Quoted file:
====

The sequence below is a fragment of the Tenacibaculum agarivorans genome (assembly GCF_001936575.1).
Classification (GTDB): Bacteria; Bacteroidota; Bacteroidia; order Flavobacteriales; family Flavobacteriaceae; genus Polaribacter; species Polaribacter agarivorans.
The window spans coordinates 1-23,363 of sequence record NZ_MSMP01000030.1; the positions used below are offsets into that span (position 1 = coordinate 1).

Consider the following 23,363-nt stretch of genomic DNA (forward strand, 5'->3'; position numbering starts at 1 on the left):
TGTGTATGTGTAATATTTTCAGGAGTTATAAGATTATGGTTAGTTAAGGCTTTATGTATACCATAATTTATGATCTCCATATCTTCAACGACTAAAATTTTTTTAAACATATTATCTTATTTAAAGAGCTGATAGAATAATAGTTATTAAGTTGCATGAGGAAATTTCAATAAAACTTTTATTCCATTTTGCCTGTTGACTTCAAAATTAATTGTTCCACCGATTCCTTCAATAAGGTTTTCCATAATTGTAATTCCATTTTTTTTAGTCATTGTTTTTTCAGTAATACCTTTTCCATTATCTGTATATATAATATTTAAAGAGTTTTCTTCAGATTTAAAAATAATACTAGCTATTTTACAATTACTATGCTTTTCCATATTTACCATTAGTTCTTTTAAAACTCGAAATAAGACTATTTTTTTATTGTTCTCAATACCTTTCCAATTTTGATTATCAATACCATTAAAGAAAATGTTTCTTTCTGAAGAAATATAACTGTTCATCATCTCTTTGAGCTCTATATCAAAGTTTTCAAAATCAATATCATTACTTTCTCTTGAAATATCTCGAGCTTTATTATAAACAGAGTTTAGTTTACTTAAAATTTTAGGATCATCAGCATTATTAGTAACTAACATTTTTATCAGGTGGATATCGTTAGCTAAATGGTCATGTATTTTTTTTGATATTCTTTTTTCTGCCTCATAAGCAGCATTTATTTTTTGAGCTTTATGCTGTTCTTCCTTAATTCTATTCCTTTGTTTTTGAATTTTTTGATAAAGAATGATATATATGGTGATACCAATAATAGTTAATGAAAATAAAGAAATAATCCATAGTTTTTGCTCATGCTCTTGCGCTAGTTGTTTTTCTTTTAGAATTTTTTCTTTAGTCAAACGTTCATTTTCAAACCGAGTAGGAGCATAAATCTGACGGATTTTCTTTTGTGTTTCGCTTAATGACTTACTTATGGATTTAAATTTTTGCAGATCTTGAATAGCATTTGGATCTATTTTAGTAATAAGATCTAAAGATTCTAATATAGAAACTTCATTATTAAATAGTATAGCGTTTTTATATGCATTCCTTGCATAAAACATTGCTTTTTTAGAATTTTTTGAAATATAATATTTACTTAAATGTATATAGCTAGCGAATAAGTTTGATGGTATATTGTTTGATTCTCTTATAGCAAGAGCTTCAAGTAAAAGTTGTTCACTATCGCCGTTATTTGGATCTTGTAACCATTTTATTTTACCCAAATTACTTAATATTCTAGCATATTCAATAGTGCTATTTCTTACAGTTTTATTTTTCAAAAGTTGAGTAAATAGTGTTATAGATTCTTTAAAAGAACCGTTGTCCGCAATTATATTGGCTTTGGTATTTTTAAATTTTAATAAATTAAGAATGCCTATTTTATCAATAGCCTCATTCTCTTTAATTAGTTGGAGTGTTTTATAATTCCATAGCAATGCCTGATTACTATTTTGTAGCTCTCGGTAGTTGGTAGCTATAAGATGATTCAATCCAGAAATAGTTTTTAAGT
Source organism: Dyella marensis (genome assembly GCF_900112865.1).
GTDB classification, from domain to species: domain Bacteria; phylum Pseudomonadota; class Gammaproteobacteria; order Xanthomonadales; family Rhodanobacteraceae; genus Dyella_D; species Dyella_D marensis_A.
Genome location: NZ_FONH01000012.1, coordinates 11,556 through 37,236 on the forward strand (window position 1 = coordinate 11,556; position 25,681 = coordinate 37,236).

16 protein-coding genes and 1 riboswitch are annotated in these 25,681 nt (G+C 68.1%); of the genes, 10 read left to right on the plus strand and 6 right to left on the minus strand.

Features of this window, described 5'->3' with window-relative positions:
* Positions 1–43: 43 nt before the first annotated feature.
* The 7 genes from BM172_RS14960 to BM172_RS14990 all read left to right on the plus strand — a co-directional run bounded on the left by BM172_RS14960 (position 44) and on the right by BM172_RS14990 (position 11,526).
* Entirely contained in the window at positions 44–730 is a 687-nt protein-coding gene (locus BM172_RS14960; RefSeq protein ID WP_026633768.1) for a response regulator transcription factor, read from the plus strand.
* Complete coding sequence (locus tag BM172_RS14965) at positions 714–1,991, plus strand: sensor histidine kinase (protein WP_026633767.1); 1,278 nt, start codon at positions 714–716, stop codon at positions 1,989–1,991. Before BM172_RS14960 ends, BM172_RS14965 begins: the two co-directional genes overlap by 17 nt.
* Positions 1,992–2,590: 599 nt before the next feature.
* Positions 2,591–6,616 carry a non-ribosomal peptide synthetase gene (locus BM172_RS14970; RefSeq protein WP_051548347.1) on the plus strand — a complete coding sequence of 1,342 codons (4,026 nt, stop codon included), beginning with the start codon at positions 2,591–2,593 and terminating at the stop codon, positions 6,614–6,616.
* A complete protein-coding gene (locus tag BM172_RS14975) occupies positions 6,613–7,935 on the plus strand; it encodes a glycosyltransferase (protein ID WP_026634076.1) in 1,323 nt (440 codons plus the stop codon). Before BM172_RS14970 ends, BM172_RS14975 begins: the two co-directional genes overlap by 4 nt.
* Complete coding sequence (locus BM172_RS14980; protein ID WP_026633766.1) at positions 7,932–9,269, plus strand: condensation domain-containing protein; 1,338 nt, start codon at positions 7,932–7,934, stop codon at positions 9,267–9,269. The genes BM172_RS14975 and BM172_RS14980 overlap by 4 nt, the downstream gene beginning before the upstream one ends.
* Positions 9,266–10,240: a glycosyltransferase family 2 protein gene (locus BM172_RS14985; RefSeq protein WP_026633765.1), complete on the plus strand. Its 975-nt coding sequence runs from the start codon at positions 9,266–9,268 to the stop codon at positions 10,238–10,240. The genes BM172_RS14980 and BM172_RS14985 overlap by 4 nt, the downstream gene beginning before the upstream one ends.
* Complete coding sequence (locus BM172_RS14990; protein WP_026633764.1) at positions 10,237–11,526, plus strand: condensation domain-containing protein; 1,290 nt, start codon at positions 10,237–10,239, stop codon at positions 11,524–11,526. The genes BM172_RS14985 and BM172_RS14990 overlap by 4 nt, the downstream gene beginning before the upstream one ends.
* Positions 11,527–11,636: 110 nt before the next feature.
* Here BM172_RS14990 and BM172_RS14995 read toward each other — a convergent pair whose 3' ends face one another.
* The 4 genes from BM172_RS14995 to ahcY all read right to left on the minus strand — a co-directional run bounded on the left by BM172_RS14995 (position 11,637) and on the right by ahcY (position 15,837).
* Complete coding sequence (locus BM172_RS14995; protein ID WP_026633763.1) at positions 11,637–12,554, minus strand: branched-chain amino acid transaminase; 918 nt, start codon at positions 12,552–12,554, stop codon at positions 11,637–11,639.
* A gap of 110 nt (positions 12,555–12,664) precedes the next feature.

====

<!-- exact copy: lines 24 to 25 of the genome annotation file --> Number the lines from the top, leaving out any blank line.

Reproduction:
* Complete coding sequence (locus BM172_RS14995; protein ID WP_026633763.1) at positions 11,637–12,554, minus strand: branched-chain amino acid transaminase; 918 nt, start codon at positions 12,552–12,554, stop codon at positions 11,637–11,639.
* A gap of 110 nt (positions 12,555–12,664) precedes the next feature.